Markets open on positive note: Sensex soars 800 points, Nifty touches 8,400-level; indices track Asian peers as China PMI data lifts sentiment
According to traders, despite concerns over the rising number of COVID-19 cases in the country and the economic fallout of the nationwide lockdown, investors in the markets are value-buying during each dip.
Shares edged up on Tuesday, tracking broader Asian peers, as unexpected upbeat factory data from China provided hope of a rebound in activity despite a spike in coronavirus cases back home.
The stock market opened when trading began at the bourses on Tuesday morning. The Sensex was up 854.52 points or 3 percent at 29294.90, and the Nifty eded to 248.25 points or 3 percent at 8529.34. About 513 shares have advanced, 82 shares declined, and 27 shares are unchanged.
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Hindalco Industries, HDFC, JSW Steel, Vedanta and Tech Mahindra were among major gainers on the Nifty in the opening session. IndusInd Bank plunged up to 15 percent. Bajaj Finance, Bajaj Auto and Maruti were also among the laggards.
After a short while, the benchmark indices slipped with the Sensex down over 550 points. In a short while, however, the markets erased early gains.
In the previous session, the 30-share BSE barometer ended 1,375.27 points or 4.61 per cent lower at 28,440.32, and the broader Nifty fell 379.15 points, or 4.38 per cent, to close at 8,281.10.
Foreign institutional investors (FIIs) turned net sellers in the capital market, as they offloaded equity shares worth Rs 4,363.61 crore on Monday, according to provisional exchange data, PTI said.
According to traders, despite concerns over the rising number of COVID-19 cases in the country and the economic fallout of the nationwide lockdown, investors are value-buying during each dip.
On the global front, bourses in Shanghai were trading on a positive note after China's manufacturing sector steadily resumed production after the COVID-19 shutdown, with 98.6 per cent of the major industrial firms nationwide having restarted work.
Stocks in Hong Kong, Tokyo and Seoul were also trading significantly higher.
Benchmark exchanges on Wall Street rallied over 3 per cent in overnight trade.
Meanwhile, the Indian rupee appreciated 10 paise to 75.48 against the US dollar in morning trade.
Brent crude futures, the global oil benchmark, rose 2.16 per cent to USD 26.99 per barrel.
The number of COVID-19 cases in India has surged past 1,200, according to health ministry log. While there are more than 1,100 active cases, nearly 100 have been cured.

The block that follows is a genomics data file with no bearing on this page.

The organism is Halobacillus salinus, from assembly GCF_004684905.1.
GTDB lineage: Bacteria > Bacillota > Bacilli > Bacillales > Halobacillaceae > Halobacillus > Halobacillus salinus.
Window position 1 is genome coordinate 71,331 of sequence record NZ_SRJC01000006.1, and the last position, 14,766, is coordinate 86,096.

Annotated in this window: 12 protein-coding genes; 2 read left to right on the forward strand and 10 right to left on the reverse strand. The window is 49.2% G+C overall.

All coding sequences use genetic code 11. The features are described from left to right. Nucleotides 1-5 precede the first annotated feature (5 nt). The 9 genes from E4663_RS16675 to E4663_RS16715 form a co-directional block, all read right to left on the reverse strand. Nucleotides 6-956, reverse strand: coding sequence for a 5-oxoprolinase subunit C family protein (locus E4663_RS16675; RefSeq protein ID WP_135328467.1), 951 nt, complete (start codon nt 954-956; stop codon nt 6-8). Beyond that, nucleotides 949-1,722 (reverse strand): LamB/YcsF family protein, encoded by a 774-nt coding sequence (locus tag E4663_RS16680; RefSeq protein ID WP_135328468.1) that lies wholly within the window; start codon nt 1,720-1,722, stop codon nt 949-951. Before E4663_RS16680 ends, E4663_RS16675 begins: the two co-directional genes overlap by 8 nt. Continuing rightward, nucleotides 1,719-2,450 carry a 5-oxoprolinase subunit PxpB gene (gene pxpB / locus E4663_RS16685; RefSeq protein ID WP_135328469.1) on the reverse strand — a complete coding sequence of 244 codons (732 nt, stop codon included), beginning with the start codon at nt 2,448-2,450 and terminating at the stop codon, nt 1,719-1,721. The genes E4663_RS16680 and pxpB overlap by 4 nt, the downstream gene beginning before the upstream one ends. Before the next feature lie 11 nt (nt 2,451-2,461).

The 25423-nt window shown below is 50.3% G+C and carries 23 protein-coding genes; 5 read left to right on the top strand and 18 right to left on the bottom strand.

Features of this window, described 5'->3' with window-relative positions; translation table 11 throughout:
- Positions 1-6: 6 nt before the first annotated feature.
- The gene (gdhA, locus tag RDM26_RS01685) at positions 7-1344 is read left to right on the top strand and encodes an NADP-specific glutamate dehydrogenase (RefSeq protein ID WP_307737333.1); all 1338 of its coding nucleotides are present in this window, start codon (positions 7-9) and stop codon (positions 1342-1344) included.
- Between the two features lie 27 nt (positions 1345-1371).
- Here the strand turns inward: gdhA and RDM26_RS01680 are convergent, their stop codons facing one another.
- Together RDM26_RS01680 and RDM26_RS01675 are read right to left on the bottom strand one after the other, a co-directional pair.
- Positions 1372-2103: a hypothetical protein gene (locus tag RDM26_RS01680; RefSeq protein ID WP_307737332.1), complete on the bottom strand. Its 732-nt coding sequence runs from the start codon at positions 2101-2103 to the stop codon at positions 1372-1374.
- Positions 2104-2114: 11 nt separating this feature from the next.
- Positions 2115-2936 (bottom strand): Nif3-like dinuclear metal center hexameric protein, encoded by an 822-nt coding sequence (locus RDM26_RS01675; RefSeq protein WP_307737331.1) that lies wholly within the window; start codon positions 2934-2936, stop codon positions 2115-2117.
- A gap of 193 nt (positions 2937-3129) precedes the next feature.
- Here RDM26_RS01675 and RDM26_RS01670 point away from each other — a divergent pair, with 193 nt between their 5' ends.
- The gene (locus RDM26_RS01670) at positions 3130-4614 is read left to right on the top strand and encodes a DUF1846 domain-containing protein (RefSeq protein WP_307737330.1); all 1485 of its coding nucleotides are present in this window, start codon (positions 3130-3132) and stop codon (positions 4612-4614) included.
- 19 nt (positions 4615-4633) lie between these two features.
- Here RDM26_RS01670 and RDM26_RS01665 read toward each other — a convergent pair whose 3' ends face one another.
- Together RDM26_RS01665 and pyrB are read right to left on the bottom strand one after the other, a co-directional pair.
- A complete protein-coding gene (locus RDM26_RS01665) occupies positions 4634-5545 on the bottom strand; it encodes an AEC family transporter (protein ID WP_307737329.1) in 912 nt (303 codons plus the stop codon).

Deaths around the world linked to the pandemic crossed have 37,000. PTI
Asia shares inch up, China's factories show flicker of life
Asian shares were closing out a calamitous quarter with a tentative rally on Tuesday as factory data from China held out the hope of a rebound in activity, even as much of the rest of the world shut down.
China’s official manufacturing purchasing managers’ index (PMI) bounced to 52.0 in March, up from a record-low 35.7 in February and topping forecasts of 45.0, Reuters said.
Analysts cautioned the index could overstate the true improvement as it measures the net balance of firms reporting an expansion or contraction in activity.
If a company merely resumed working after a forced stoppage, it would read as an expansion without saying much about the overall level of activity.
The number was enough of a relief to help MSCI’s broadest index of Asia-Pacific shares outside Japan rise 1.1%. That still left it down 22% for the quarter, its worst performance since 2008.
Gains were modest at best with Shanghai blue chips up 0.6% and South Korea up 1.7%. Japan’s Nikkei eased 0.6%, to be down 20% since the start of the year.
E-Mini futures for the S&P 500 edged up 0.1%, supported by end of month book-keeping demand. EUROSTOXX 50 futures rose 0.7% and FTSE futures 0.3%.
“It’s month-end rebalancing, whereby balanced funds now underweight equities versus fixed income given this month’s valuation destruction, need to buy stocks to get back into balance,” analysts at NAB said.
Healthcare had led Wall Street higher, with the Dow ending Monday up 3.19%, while the S&P 500 gained 3.35% and the Nasdaq 3.62%.
News on the coronavirus remained grim but radical stimulus steps by governments and central banks have at least provided some comfort to economies.
--With inputs from agencies
Domestic markets ended in negative for the sixth consecutive session. Investors remain cautious over rising inflation levels as retail inflation rose to 7.79 percent by April end
Domestic markets rebounded after a six-day losing streak. Auto, realty and PSU Bank were some of the biggest gainers. IT and pharma were some of the sectors which experienced minor losses
On the sectoral front, metal, power, oil & gas, healthcare, IT and realty sector indices shed between 1 and 5 percent, while banking went gone up by 0.60 percent. Both BSE Midcap and Smallcap indices settled around 2 percent lower